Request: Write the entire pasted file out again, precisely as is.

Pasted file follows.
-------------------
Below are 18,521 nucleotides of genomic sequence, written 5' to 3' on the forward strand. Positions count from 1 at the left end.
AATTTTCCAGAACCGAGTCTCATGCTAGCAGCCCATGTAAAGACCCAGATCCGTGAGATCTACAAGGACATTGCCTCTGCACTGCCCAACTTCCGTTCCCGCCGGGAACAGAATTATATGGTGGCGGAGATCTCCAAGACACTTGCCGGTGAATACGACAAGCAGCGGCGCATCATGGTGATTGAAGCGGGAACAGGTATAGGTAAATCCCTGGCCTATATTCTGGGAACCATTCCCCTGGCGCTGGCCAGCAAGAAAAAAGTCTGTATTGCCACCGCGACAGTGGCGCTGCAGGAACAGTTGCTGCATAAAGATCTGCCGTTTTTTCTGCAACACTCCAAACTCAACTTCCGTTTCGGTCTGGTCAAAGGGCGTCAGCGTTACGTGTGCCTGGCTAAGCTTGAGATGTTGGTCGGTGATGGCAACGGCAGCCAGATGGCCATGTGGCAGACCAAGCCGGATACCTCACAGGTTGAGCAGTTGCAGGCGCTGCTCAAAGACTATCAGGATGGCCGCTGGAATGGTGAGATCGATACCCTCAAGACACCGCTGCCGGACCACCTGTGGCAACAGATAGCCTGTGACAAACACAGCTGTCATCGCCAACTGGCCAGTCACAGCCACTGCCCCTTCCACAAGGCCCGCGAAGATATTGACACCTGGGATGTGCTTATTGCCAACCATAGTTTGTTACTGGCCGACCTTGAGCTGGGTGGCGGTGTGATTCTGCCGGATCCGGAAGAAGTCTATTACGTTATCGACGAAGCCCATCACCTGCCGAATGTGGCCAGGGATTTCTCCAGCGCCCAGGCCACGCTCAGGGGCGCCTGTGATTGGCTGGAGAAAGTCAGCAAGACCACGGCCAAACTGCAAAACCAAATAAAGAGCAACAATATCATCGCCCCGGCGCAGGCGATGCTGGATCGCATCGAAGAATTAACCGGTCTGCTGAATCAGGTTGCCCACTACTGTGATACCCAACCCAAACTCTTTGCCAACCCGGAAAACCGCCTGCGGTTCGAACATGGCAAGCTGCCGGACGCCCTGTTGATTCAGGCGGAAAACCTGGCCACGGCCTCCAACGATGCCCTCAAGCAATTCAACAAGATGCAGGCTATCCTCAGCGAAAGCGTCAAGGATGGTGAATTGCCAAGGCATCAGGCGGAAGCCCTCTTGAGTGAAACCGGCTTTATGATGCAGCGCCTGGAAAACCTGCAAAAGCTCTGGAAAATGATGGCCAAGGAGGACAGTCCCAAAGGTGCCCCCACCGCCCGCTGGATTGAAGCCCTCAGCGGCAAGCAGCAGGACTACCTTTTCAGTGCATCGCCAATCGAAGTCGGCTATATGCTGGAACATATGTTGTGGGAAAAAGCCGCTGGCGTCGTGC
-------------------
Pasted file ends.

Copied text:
Below are 18,521 nucleotides of genomic sequence, written 5' to 3' on the forward strand. Positions count from 1 at the left end.
AATTTTCCAGAACCGAGTCTCATGCTAGCAGCCCATGTAAAGACCCAGATCCGTGAGATCTACAAGGACATTGCCTCTGCACTGCCCAACTTCCGTTCCCGCCGGGAACAGAATTATATGGTGGCGGAGATCTCCAAGACACTTGCCGGTGAATACGACAAGCAGCGGCGCATCATGGTGATTGAAGCGGGAACAGGTATAGGTAAATCCCTGGCCTATATTCTGGGAACCATTCCCCTGGCGCTGGCCAGCAAGAAAAAAGTCTGTATTGCCACCGCGACAGTGGCGCTGCAGGAACAGTTGCTGCATAAAGATCTGCCGTTTTTTCTGCAACACTCCAAACTCAACTTCCGTTTCGGTCTGGTCAAAGGGCGTCAGCGTTACGTGTGCCTGGCTAAGCTTGAGATGTTGGTCGGTGATGGCAACGGCAGCCAGATGGCCATGTGGCAGACCAAGCCGGATACCTCACAGGTTGAGCAGTTGCAGGCGCTGCTCAAAGACTATCAGGATGGCCGCTGGAATGGTGAGATCGATACCCTCAAGACACCGCTGCCGGACCACCTGTGGCAACAGATAGCCTGTGACAAACACAGCTGTCATCGCCAACTGGCCAGTCACAGCCACTGCCCCTTCCACAAGGCCCGCGAAGATATTGACACCTGGGATGTGCTTATTGCCAACCATAGTTTGTTACTGGCCGACCTTGAGCTGGGTGGCGGTGTGATTCTGCCGGATCCGGAAGAAGTCTATTACGTTATCGACGAAGCCCATCACCTGCCGAATGTGGCCAGGGATTTCTCCAGCGCCCAGGCCACGCTCAGGGGCGCCTGTGATTGGCTGGAGAAAGTCAGCAAGACCACGGCCAAACTGCAAAACCAAATAAAGAGCAACAATATCATCGCCCCGGCGCAGGCGATGCTGGATCGCATCGAAGAATTAACCGGTCTGCTGAATCAGGTTGCCCACTACTGTGATACCCAACCCAAACTCTTTGCCAACCCGGAAAACCGCCTGCGGTTCGAACATGGCAAGCTGCCGGACGCCCTGTTGATTCAGGCGGAAAACCTGGCCACGGCCTCCAACGATGCCCTCAAGCAATTCAACAAGATGCAGGCTATCCTCAGCGAAAGCGTCAAGGATGGTGAATTGCCAAGGCATCAGGCGGAAGCCCTCTTGAGTGAAACCGGCTTTATGATGCAGCGCCTGGAAAACCTGCAAAAGCTCTGGAAAATGATGGCCAAGGAGGACAGTCCCAAAGGTGCCCCCACCGCCCGCTGGATTGAAGCCCTCAGCGGCAAGCAGCAGGACTACCTTTTCAGTGCATCGCCAATCGAAGTCGGCTATATGCTGGAACATATGTTGTGGGAAAAAGCCGCTGGCGTCGTGC